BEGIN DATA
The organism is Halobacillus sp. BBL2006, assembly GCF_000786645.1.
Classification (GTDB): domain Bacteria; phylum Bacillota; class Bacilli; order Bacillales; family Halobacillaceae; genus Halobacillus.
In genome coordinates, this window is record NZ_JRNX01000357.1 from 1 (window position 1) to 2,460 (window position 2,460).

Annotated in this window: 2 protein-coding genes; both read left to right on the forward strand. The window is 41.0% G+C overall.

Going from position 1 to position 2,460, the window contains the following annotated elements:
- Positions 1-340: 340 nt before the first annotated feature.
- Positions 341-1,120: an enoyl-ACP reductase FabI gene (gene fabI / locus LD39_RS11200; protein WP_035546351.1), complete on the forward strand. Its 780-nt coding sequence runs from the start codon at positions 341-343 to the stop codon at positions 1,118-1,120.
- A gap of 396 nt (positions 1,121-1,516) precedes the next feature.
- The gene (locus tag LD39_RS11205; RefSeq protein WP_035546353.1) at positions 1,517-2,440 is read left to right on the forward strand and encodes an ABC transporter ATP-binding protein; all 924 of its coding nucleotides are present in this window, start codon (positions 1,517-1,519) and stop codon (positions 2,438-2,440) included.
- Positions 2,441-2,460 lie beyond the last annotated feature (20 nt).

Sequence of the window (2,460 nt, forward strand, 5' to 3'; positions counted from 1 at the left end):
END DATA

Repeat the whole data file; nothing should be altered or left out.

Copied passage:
The organism is Halobacillus sp. BBL2006, assembly GCF_000786645.1.
Classification (GTDB): domain Bacteria; phylum Bacillota; class Bacilli; order Bacillales; family Halobacillaceae; genus Halobacillus.
In genome coordinates, this window is record NZ_JRNX01000357.1 from 1 (window position 1) to 2,460 (window position 2,460).

Annotated in this window: 2 protein-coding genes; both read left to right on the forward strand. The window is 41.0% G+C overall.

Going from position 1 to position 2,460, the window contains the following annotated elements:
- Positions 1-340: 340 nt before the first annotated feature.
- Positions 341-1,120: an enoyl-ACP reductase FabI gene (gene fabI / locus LD39_RS11200; protein WP_035546351.1), complete on the forward strand. Its 780-nt coding sequence runs from the start codon at positions 341-343 to the stop codon at positions 1,118-1,120.
- A gap of 396 nt (positions 1,121-1,516) precedes the next feature.
- The gene (locus tag LD39_RS11205; RefSeq protein WP_035546353.1) at positions 1,517-2,440 is read left to right on the forward strand and encodes an ABC transporter ATP-binding protein; all 924 of its coding nucleotides are present in this window, start codon (positions 1,517-1,519) and stop codon (positions 2,438-2,440) included.
- Positions 2,441-2,460 lie beyond the last annotated feature (20 nt).

Sequence of the window (2,460 nt, forward strand, 5' to 3'; positions counted from 1 at the left end):